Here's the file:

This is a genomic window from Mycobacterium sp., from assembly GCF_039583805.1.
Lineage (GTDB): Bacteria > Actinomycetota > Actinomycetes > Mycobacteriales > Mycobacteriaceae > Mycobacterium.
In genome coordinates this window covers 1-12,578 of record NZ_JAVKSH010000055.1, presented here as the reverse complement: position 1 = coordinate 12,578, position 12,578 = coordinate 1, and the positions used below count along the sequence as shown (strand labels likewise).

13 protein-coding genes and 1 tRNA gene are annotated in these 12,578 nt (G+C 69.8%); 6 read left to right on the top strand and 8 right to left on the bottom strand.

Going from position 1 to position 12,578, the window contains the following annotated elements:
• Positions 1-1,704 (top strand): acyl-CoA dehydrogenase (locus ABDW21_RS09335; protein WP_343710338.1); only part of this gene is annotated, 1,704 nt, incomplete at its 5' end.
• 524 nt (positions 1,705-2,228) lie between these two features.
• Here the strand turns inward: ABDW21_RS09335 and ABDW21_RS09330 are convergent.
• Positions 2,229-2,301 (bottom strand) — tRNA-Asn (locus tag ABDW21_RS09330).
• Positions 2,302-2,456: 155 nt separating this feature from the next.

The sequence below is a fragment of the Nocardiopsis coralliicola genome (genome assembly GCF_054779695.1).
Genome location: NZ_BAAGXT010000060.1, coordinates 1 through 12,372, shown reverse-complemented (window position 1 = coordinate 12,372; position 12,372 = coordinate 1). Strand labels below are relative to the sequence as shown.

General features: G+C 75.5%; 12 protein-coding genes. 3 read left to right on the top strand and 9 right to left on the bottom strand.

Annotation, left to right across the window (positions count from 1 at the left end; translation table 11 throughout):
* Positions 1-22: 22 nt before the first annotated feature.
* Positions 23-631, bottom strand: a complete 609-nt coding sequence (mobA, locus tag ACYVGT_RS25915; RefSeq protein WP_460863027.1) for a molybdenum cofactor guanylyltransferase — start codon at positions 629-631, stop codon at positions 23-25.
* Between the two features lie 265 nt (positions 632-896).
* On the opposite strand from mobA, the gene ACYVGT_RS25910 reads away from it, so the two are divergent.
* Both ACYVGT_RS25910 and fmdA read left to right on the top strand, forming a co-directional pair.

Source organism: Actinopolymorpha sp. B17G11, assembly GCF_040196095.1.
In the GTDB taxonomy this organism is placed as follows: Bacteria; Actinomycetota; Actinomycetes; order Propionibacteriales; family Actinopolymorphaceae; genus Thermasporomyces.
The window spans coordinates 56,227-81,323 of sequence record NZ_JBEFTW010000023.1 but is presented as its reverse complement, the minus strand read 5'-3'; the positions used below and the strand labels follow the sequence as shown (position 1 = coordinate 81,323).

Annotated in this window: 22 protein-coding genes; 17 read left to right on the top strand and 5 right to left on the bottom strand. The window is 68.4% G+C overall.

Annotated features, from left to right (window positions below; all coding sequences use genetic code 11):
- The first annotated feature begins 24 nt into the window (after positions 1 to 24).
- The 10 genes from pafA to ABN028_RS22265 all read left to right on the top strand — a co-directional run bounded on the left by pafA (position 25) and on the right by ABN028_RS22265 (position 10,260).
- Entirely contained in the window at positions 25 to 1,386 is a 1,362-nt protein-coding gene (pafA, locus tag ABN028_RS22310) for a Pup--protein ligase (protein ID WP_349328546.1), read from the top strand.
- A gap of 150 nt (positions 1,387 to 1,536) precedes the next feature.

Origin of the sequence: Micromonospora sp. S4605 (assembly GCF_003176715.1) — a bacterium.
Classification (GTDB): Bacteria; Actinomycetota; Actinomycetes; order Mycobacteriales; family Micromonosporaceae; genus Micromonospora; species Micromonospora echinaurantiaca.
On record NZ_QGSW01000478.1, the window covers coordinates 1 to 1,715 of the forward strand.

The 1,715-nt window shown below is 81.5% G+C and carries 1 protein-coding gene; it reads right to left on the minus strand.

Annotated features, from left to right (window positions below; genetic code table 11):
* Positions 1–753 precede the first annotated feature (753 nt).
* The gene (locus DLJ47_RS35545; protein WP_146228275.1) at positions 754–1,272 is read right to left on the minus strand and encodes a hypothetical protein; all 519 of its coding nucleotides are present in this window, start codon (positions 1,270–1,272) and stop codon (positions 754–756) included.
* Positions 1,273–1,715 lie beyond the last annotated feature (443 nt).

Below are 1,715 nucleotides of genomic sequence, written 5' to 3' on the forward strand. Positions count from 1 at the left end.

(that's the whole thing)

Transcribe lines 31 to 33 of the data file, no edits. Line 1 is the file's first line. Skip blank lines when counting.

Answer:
On record NZ_QGSW01000478.1, the window covers coordinates 1 to 1,715 of the forward strand.

The 1,715-nt window shown below is 81.5% G+C and carries 1 protein-coding gene; it reads right to left on the minus strand.

Annotated features, from left to right (window positions below; genetic code table 11):